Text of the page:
Tip o’ the pileus to Phoebe Acheson on twitter who alerted us to an article in the New York Times Magazine about rappers using twitter hashtags for inspiration and which also included this excerpt:
There has been some debate among musicians and critics about whether such hip-hop rhymes constitute cheating. But these critiques are absurd. A rhyme can be inane or inspired, whatever semantic relation it bears to the line it concludes. In fact, it’s the way the hashtag loosens those old semantic strictures that makes the form so appealing to wordsmiths. A poet friend of mine noted that, because of possibilities afforded by the hashtag, writing tweets “feels compositionally very akin to poetry. . . . You’re suspending things in relation to one another in an extremely complex form.”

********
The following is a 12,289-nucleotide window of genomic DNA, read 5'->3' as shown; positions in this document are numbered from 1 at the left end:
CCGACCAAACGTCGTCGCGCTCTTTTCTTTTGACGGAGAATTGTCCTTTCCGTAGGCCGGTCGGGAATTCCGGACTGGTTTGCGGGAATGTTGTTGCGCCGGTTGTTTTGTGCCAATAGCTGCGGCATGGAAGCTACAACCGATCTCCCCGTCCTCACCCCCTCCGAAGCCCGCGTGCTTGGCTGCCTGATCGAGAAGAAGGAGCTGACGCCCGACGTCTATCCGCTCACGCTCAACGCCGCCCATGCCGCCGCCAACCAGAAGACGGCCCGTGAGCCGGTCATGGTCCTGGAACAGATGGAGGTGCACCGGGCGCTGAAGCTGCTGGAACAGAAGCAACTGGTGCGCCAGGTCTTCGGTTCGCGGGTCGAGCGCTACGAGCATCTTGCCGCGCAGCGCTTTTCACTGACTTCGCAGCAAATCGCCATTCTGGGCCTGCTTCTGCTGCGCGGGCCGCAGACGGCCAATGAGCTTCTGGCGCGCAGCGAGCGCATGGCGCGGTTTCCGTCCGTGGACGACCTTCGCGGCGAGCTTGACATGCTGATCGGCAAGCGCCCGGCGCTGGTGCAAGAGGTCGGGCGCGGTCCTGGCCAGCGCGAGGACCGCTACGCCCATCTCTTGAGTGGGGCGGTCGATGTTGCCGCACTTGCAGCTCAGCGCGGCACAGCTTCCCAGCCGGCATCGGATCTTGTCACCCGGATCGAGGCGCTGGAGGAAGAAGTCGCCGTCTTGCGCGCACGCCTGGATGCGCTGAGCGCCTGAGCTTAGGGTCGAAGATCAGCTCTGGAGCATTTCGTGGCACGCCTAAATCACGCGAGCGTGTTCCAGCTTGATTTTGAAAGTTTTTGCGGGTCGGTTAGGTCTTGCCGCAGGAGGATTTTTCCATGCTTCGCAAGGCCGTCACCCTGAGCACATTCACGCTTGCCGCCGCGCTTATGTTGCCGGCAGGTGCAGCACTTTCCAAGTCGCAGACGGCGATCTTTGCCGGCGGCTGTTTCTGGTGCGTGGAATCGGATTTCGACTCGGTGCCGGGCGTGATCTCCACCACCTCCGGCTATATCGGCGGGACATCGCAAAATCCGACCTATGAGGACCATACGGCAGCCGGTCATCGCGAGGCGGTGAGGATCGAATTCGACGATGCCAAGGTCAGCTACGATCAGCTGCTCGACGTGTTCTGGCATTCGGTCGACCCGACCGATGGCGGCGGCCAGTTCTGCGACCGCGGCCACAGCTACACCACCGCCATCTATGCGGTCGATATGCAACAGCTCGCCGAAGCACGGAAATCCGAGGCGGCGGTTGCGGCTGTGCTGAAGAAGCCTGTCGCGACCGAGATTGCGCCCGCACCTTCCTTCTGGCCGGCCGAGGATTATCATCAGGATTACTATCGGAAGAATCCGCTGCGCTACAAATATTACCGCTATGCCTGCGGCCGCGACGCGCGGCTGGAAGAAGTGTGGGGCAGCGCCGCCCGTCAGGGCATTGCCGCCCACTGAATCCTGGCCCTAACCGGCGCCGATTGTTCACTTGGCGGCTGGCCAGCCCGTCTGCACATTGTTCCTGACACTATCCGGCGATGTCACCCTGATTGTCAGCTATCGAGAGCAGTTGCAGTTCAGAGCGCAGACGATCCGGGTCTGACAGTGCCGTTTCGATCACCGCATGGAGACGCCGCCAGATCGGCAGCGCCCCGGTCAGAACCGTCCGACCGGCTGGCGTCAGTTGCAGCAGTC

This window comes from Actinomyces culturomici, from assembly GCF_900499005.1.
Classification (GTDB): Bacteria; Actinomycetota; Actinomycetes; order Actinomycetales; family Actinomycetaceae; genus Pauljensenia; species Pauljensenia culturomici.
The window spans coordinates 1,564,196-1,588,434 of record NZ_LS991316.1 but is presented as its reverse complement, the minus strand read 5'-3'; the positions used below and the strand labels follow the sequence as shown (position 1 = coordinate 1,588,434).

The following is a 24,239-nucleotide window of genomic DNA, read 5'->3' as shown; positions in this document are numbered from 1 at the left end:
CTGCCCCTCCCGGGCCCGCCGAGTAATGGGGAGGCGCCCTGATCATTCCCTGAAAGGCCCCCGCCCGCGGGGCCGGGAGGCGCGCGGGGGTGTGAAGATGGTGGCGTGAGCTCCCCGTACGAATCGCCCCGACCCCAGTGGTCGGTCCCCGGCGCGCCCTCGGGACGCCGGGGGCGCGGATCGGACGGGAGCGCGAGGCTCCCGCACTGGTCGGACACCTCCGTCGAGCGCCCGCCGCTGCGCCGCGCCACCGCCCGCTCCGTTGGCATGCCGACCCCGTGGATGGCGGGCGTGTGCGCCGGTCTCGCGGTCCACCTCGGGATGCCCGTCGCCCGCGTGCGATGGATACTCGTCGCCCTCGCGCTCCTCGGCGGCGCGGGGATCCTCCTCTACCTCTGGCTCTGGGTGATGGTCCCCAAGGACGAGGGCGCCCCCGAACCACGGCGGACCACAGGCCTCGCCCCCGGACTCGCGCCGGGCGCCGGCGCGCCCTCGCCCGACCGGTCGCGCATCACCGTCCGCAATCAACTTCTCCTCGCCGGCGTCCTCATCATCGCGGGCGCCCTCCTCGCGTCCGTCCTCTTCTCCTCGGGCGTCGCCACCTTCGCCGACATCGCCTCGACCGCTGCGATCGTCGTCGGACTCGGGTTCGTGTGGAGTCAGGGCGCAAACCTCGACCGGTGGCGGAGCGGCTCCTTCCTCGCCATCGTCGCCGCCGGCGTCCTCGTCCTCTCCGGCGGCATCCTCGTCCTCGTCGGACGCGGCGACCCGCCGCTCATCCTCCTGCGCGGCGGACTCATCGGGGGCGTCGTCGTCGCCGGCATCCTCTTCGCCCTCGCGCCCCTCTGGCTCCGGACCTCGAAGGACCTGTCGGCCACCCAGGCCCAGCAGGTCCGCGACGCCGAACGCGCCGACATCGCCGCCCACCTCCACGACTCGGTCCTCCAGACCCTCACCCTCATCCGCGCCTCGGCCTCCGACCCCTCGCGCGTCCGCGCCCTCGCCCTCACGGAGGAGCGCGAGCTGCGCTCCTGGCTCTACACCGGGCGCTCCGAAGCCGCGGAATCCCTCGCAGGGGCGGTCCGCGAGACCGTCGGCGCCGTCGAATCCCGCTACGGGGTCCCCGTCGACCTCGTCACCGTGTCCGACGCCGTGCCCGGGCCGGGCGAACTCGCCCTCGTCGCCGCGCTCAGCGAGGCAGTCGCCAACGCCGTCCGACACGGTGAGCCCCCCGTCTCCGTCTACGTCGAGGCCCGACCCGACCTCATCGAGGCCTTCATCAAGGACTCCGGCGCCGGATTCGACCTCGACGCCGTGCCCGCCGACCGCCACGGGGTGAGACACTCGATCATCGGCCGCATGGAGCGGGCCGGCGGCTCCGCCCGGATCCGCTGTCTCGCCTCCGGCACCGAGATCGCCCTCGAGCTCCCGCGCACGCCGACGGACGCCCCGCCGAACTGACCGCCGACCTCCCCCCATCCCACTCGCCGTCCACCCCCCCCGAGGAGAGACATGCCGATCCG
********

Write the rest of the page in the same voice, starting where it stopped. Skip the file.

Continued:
The hashtag seems to her a distant cousin of the refrain: a phrase that relates in different, complex ways — direct or tangential, ironic or nonsensical — to the lines it follows. It also has something in common with parentheses, explaining or qualifying whatever phrase it interrupts. And where it captures the author’s mood or aspect, it resembles the epithet, the “white-armed Nausicaas” and “wine-dark seas” that populate the “Odyssey.” Yet the hashtag may well be a new rhetorical device in its own right. In the literary glossary that ranges from antimetabole to zeugma, there’s no term that exactly captures all that the hashtag is capable of.
- via: #InPraiseOfTheHashtag (NYT Magazine)
… now picturing Homer on his cellphone, doing the Iliad line-by-line, and every now and then doing the #winedarksea … we clearly need a Greek word for the hashtag; octothorp is halfway there, but we can do better I suspect. Suggestions?